UNITED ARAB EMIRATES

In Dubai, playdates are online and the mosques are quiet

 

 

This is part of our special Coronavirus Dispatches series, featuring personal essays and local reporting from WONDERLUST editors and writers about our individual communities around the world. 

 

 

Whilst deeply-patriotic Italians, entrepreneur Chiara Ferragni and rapper husband Fedez, hold balcony concerts in Milan in a determined and defiant effort to keep their neighbours and 19 million-strong social following uplifted, I’m in Dubai washing my hands to The Weeknd. I revel in the extra time I have now and work on my PDCC (physical distancing content consumption). Sometimes I tune in to an online concert, with the sound of prayer calls from empty mosques off in the distance. 

 

Thanks to a rediscovered Masterclass subscription, I’ve now picked up leadership skills from Anna Wintour and plan to dive into the world of interiors with Kelly Wearstler. All the while sitting and waiting, like millions of others around the world, wondering what’s next. I can almost feel the weight of the internet trying to keep up with the influx, and at times the speed seems to regress to dial-up days. My phone is off being repaired and what initially brought me a frightful idea of disconnection, I am noticing a much lesser tendency to be on social media. It makes me feel calmer in this semi-zen mode and I admit to having a phone addiction thanks to all those candy-coloured icons and bright red message announcements. 

 

dubai coronavirus

The extraordinary Sheik Zayed Mosque, in neighboring Abu Dhabi, closed to gatherings***Leoni Milano***

There’s a still, precarious feel in the air. The unknown isn’t an adventure to a lot of people who crave security and stability for themselves and their families. 

 

Small and mid-size enterprises contribute nearly 50% of Dubai’s GDP and 52% of the total workforce, according to a Gulf News article last year. Now this country that is scheduled to hold the World Expo in the Fall is, like everywhere, scrambling to rethink its suddenly fragile economy and vulnerable businesses, and it’s very life structure. 

 

Schools, cinemas, bars, gyms, shops, restaurants and, in this deeply religious country, even places of worship are closed. The daily call to prayer has added two verses that urge “Pray at home, pray at home.”

 

There is quiet comfort in our UAE leadership, which acted swiftly and is resolute in their messaging to citizens and residents, reassuring everyone that they are fully equipped to support the flow and availability of food and medical supplies. 

 

Similar to L.A., Dubai is a city where we don’t really have streets that people just wander down. Everyone here drives. And in a move towards more sustainability (despite the long, hot and humid summers), bicycle hiring has recently been introduced around the UAE.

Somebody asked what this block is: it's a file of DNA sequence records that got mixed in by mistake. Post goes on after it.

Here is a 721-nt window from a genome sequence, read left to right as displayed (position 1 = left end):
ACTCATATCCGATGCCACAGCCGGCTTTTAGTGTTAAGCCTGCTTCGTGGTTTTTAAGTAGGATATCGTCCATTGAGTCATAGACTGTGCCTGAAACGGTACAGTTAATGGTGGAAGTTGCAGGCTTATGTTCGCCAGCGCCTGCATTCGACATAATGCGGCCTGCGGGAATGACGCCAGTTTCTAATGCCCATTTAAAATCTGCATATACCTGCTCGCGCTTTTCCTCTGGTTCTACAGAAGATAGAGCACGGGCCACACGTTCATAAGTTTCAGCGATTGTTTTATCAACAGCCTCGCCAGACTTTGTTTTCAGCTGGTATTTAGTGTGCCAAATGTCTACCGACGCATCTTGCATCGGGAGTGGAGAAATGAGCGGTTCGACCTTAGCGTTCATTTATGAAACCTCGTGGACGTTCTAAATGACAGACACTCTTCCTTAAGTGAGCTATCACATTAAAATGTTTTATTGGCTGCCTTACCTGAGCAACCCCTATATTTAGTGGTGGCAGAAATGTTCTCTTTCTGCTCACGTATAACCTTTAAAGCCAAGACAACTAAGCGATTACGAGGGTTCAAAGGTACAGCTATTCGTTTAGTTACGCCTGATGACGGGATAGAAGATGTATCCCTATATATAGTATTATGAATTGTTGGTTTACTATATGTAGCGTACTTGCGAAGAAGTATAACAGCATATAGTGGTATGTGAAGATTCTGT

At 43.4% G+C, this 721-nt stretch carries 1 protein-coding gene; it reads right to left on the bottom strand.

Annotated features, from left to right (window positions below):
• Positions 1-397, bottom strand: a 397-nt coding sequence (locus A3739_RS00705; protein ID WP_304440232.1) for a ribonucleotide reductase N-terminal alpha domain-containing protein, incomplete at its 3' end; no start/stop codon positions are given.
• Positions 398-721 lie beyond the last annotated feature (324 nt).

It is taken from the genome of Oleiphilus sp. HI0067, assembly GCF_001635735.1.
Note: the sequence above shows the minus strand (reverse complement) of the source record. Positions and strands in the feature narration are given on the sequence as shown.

In a women’s business group I’m a part of, Zainab Ahmed mentioned: “I think until 2-3 days ago we didn’t even realise how serious the issue was becoming worldwide. In Dubai you tend to feel cushioned and the press doesn’t create the kind of panic witnessed elsewhere in the world. We are still visiting with immediate family and close friends whom we know to be safe and healthy and who are taking similar precautions. My husband’s workplace did not give them the option to work from home so he has to go everyday (to a healthcare center no less!) so at some point you just need to have the faith that God will protect you and just do your best.”

 

A quiet offering of daily prayer feels right during this time and it’s not lost on me that those above are probably praying for us as much as the other way around. 

 

 

Madinat Jumeirah shopping area, deserted***Leoni Milano***

 

 

As we acclimatize to the enforced isolation and get reacquainted with ourselves, our families, pets, and things we frankly forgot we owned, we’re seeing people come up with new ways of communicating and getting by. Play dates are happening over Zoom, food deliveries are dropped at doors, cashless transactions are encouraged. Group meet-ups, events and education are online.

 

I make a considerable effort not to turn into a slug. Thankful for my hyperactive nature, I jump about sweating it out to an extremely effective Shaun T ‘Insanity’ daily HIIT workout. Using this as a chance to decompress, declutter and get productive, I plan to comb through every nook and cranny of the house. It’s not like there are a lot of options but to embrace the changes and brainstorm ways in which we can continue to survive comfortably and innovatively. 

 

A friend who lives in Paris, Tiffany Yan, writes on a Facebook post: 

 

“I’ve been reading everything that came my way about the virus since January. First on Chinese media/social media (benefit of living in China), now on Western media/social media. You know what? Nothing is new, literally nothing. 

 

 

Empty pool area at an apartment block. Normally this would be full of people***Leoni Milano***

 

 

On the medical front, how they are suspecting transmission by aerosol because medics still catch it even with full gear. That was reported 4-8 weeks ago in China. How initially they thought only the elderly and immunosuppressed get seriously sick from it, then they found out younger people can too. That was reported 4-8 weeks ago in China. 

 

The quarantined folks in Italy sang national anthems from their balconies. The people of Wuhan did that too…

 

Just imagine if governments and health authorities around the world paid a bit more attention and acted a bit earlier… this really pains me.

 

The silver lining is that, if you look at China/Hong Kong/Singapore/Taiwan/South Korea and now even Italy, you should be confident that with proper human intervention, namely quarantine and good hygiene, the situation can be controlled but it takes every one of us.